“The increasing popularity of alternative social media sites such as these is largely driven by the absence of robust content moderation and fact-checking mechanisms across these forums, making them highly attractive arenas for users to push conspiracy theories, hateful rhetoric and misinformation with little to no impunity.”  Rebecca Jones


Australia grapples with the same stark reality. Former MP Nicole Flint used her 2022 valedictory speech to shine a light on the extreme abuse she received in office. Contemporary analysis using Pyrra highlights that a persistent threat remains targeting Australian women politicians and political commentators (with examples including Penny Wong and others), details too abusive to relay here.  


“It’s increasingly common for us to see politicians targeted by the far right or left, but when these politicians are women, they become frequent targets of hate speech. Sites such as KiwiFarms exist to harass and target members of the queer community, while Incels attracts members who share an often-violent hatred towards women.” notes Rebecca. 


According to a 2023 UN Women report, approximately 10 percent of countries have a woman as Head of Government, and at current rates of change, it will take over four decades to close the leadership gender gap. Whilst a brief by the Inter-Parliamentary Union on ‘Sexism, harassment, and violence against women MPs’ shows that 85 percent of respondents had experienced psychological violence, of whom 46.9 percent reported having received death threats or threats of rape or beatings.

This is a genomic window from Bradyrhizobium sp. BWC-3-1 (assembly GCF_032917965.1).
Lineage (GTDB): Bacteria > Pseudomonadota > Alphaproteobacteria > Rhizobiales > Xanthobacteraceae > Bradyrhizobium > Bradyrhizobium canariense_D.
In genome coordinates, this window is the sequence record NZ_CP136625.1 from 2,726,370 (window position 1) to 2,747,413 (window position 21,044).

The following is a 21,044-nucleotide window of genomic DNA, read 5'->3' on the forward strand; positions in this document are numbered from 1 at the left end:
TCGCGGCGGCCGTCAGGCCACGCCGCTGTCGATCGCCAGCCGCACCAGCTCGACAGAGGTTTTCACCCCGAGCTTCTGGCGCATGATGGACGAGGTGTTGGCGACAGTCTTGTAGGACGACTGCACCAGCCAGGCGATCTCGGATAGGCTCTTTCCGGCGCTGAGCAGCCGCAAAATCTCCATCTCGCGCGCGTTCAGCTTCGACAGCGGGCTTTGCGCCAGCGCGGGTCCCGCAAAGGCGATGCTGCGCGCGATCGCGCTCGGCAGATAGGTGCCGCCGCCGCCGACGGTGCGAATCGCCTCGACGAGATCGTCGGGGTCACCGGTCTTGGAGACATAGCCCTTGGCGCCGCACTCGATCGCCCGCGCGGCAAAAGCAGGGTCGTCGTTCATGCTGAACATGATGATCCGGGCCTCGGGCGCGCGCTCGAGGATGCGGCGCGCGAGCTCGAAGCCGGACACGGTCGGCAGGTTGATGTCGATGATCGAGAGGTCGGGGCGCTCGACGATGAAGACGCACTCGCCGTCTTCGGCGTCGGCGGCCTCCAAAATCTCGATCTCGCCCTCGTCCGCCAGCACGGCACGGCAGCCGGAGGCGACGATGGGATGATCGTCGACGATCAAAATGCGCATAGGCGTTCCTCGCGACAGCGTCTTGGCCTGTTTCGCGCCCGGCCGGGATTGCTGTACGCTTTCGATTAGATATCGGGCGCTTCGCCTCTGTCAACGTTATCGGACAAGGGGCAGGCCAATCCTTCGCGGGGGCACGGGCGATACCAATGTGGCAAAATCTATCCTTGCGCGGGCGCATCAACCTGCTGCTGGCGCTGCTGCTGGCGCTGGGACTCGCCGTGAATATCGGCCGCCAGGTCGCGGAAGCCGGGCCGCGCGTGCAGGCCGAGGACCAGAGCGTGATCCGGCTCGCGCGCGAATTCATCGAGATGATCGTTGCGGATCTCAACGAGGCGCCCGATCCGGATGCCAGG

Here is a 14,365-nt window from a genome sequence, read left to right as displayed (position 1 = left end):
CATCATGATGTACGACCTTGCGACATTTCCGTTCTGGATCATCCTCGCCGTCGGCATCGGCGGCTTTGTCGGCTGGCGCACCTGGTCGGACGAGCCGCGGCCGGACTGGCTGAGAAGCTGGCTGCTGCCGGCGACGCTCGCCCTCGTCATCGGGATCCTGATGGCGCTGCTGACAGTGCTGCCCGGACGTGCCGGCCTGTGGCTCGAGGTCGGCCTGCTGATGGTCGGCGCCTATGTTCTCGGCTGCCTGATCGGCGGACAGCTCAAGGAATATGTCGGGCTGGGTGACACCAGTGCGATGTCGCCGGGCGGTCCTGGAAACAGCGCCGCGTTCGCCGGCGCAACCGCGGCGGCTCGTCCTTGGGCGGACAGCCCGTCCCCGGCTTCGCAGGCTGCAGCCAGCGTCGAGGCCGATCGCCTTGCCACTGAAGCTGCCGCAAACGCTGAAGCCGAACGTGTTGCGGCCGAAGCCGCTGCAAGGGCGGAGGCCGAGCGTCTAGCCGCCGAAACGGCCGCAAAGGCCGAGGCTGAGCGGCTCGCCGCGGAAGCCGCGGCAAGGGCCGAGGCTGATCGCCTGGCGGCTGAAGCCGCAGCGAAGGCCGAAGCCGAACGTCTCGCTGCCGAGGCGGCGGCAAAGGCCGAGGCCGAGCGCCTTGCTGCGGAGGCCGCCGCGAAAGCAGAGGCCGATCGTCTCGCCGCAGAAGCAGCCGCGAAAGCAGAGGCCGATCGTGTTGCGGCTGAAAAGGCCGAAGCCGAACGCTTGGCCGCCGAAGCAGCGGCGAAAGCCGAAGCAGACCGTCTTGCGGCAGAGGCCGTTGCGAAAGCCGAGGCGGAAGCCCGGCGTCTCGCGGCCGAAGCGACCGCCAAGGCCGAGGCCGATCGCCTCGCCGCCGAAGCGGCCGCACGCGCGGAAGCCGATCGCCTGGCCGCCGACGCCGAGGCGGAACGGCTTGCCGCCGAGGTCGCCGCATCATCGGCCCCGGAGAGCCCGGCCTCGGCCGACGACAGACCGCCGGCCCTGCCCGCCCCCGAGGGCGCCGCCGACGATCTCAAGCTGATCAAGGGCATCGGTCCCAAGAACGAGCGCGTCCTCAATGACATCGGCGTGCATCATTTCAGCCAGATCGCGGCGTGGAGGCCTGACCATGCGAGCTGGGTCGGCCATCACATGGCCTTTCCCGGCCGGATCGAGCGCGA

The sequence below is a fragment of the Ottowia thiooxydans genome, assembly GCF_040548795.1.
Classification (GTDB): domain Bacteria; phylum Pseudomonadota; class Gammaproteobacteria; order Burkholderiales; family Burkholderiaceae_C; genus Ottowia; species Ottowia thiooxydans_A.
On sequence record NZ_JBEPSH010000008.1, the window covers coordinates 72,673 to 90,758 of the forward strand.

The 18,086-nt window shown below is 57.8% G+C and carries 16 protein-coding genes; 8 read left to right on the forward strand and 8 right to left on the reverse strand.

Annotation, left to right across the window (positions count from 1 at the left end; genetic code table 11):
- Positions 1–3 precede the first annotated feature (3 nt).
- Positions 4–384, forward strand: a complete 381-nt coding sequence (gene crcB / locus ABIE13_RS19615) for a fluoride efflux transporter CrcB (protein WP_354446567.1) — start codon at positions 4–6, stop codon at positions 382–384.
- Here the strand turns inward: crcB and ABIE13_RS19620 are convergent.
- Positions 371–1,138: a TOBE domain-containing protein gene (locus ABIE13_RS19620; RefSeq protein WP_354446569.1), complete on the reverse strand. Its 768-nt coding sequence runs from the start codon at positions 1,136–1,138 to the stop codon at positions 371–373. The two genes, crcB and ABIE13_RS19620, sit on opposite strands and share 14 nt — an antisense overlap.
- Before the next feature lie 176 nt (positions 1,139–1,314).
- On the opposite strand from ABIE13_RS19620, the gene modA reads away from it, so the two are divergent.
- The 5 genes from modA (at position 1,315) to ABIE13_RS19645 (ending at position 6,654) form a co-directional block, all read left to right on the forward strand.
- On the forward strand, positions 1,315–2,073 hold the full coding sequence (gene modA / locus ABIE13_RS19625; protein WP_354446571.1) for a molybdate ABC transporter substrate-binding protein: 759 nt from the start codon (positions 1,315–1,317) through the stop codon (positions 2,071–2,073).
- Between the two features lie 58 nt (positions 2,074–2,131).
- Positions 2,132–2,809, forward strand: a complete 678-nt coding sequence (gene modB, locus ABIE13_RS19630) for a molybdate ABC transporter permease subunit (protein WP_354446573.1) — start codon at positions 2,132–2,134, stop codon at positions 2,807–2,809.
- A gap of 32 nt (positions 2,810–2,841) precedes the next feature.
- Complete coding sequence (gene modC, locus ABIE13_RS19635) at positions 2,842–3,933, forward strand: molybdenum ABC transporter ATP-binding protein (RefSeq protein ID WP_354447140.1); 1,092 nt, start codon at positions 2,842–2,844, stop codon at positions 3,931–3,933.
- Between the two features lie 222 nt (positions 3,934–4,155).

Despite positive work by UN Women and others, escalating online abuse targeting women in politics creates a relentless and twisted Whack-A-Mole dynamic, where efforts to advance women’s political participation are constantly undermined by evolving adverse forces.


There’s no straightforward answer.  Cultivating a respectful digital ecosystem relies on the absence of deliberately malicious actors.  The situation calls for a multi-faceted approach with a strong policy stance, counterbalanced by civil liberties. Policy which drives users away from the mainstream is proving counterproductive and finding the legislative sweet spot will be key.  And with the legislation there must be enforcement – strong, decisive penalties that reflect the harm caused.  Where online abuse is both gendered violence and political violence – the penalties should be consequent.

This month, Australia will watch Taylor perform with vibrancy and passion, an untainted icon.  But for many, the pernicious tide of online abuse results in a modern form of sequestration, pushing women out of the public political sphere and into the shadows, a retreat that carries with it profound implications for the vibrancy and representativeness of our democracy.

Alison Howe and Rebecca Jones